Man in 60s battles rare infection for six months in hospital
AN Ipswich man in his 60s has been discharged after spending close to six months in hospital fighting a rare bacterial infection.
The 69-year-old presented himself to St Andrew’s Ipswich Private Hospital around the start of the COVID-19 pandemic unable to eat and with gastro symptoms.
He had been spending time on his brother’s farm.
The man was in the intensive care unit for two weeks before he was diagnosed with tetanus by intensive care director Dr Satnam Solanki.
Since 1995, less than 10 cases of tetanus have been reported each year across the country according to the Australian Institute of Health and Welfare.
About two-thirds of those cases have been in people 65 or older.
The infection attacks the central nervous system and Dr Solanki said anyone over the age of 65 who contracts it is lucky to survive.
“There is no specific diagnostic test that is available,” he said.
“People who get it have quite severe muscle spasms and it’s caused by toxins producing bacteria.
“This bacteria is found in soil everywhere. In the modern world it’s been virtually eliminated.
“The bacteria gains access into the human body by an injury … usually through a dirty nail or a splinter or a roadside accident where the wounds are quite contaminated.
“Once inside the body, the toxins slowly travel up into your nerves and reach your spinal chord and brain stem. The nerves are constantly fighting. The whole body goes into absolutely painful muscle spasms.
“People usually die of respiratory failure.”
The patient was in intensive care for about six weeks and required a ventilator after a tracheostomy was performed.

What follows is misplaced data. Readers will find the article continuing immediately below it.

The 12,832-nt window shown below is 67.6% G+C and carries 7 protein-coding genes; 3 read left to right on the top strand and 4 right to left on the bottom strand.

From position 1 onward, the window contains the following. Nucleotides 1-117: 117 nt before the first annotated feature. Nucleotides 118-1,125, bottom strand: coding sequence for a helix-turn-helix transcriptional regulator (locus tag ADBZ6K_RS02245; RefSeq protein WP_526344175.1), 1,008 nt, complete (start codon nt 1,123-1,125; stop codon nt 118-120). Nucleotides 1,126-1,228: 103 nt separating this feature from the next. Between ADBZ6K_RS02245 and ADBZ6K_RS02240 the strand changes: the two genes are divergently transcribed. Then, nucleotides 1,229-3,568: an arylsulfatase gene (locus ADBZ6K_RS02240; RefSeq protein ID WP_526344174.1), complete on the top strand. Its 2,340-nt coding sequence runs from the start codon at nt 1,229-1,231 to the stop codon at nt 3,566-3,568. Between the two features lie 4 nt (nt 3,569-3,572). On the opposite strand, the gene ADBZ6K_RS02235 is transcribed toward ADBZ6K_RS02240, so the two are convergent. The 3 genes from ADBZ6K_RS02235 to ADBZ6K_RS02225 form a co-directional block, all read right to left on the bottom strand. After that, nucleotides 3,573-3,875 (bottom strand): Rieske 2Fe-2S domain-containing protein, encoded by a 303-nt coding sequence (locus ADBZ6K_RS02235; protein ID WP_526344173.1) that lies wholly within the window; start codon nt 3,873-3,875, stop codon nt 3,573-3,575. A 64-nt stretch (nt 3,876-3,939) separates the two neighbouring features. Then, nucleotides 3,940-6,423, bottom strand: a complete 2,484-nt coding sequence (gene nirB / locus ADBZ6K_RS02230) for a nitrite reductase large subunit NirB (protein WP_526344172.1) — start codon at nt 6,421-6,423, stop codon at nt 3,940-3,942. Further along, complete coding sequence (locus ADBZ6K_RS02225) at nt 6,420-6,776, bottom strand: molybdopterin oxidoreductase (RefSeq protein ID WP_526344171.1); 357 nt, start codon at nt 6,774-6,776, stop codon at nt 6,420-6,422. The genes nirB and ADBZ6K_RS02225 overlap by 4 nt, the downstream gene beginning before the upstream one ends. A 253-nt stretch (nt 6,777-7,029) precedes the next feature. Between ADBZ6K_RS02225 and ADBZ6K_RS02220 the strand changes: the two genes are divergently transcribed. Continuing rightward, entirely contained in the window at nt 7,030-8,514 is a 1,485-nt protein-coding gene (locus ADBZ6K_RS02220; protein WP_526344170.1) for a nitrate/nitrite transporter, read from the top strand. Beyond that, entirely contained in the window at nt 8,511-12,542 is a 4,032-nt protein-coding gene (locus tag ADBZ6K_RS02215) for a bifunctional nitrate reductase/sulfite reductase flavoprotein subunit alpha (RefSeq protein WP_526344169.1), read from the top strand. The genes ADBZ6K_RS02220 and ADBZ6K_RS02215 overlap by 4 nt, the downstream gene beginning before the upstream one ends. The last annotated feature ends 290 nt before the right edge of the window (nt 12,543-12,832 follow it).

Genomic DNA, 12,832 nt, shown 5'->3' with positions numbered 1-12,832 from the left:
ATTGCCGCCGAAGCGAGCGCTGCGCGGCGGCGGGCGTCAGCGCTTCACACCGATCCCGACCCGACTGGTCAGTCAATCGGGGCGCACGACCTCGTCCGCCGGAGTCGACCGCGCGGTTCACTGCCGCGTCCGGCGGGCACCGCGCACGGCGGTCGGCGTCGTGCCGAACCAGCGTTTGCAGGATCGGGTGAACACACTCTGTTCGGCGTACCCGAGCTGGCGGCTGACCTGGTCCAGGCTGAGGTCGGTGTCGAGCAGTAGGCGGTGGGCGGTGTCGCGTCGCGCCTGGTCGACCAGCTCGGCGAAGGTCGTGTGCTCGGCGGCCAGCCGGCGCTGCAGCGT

He was heavily sedated with medication to prevent muscle spasms.
In those six weeks in the ICU, the man lost most of his muscle mass.
He needed to spend a further three months in the rehabilitation unit to redevelop basic motor skills and his speech.
The man was able to return home for a short visit towards the end of his recovery and was only recently discharged.
“Essentially he needed to relearn how to eat, drink, walk - everything,” Dr Solanki said.
“Whatever is required to live a normal life.
“Before he was discharged he regained all of the muscles he lost, he gained all his weight back and he was standing on his feet and walking.”
Dr Solanki said this case, even though it was a very rare occurrence, was an important reminder for the older members of the community to be alert.
“A lot of people don’t know that immunity against tetanus, it sort of fades away if you’re not getting any booster immunisation every 10 years,” he said.
“When you reach this age around 60 to 65, you hardly receive any boosters.
“The only thing you receive every year is the flu vaccine.”
Read more stories by Lachlan McIvor here.